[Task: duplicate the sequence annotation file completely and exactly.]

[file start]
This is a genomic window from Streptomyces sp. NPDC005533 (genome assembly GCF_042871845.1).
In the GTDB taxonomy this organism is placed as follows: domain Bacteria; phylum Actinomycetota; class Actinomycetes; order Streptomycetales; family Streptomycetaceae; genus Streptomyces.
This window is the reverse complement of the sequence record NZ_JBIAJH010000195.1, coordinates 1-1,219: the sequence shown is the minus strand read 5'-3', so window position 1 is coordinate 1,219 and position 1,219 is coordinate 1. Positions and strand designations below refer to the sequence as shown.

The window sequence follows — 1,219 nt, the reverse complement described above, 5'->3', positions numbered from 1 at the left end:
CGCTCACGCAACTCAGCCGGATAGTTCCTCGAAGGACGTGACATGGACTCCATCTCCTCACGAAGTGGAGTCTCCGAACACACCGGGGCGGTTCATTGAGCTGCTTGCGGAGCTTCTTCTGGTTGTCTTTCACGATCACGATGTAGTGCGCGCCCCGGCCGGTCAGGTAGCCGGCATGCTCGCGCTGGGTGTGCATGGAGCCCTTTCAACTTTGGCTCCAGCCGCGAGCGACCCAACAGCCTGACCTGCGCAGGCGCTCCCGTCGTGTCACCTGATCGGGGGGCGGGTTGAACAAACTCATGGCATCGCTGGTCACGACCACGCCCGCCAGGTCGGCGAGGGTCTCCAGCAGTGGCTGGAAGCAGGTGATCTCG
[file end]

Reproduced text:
This is a genomic window from Streptomyces sp. NPDC005533 (genome assembly GCF_042871845.1).
In the GTDB taxonomy this organism is placed as follows: domain Bacteria; phylum Actinomycetota; class Actinomycetes; order Streptomycetales; family Streptomycetaceae; genus Streptomyces.
This window is the reverse complement of the sequence record NZ_JBIAJH010000195.1, coordinates 1-1,219: the sequence shown is the minus strand read 5'-3', so window position 1 is coordinate 1,219 and position 1,219 is coordinate 1. Positions and strand designations below refer to the sequence as shown.

The window sequence follows — 1,219 nt, the reverse complement described above, 5'->3', positions numbered from 1 at the left end:
CGCTCACGCAACTCAGCCGGATAGTTCCTCGAAGGACGTGACATGGACTCCATCTCCTCACGAAGTGGAGTCTCCGAACACACCGGGGCGGTTCATTGAGCTGCTTGCGGAGCTTCTTCTGGTTGTCTTTCACGATCACGATGTAGTGCGCGCCCCGGCCGGTCAGGTAGCCGGCATGCTCGCGCTGGGTGTGCATGGAGCCCTTTCAACTTTGGCTCCAGCCGCGAGCGACCCAACAGCCTGACCTGCGCAGGCGCTCCCGTCGTGTCACCTGATCGGGGGGCGGGTTGAACAAACTCATGGCATCGCTGGTCACGACCACGCCCGCCAGGTCGGCGAGGGTCTCCAGCAGTGGCTGGAAGCAGGTGATCTCG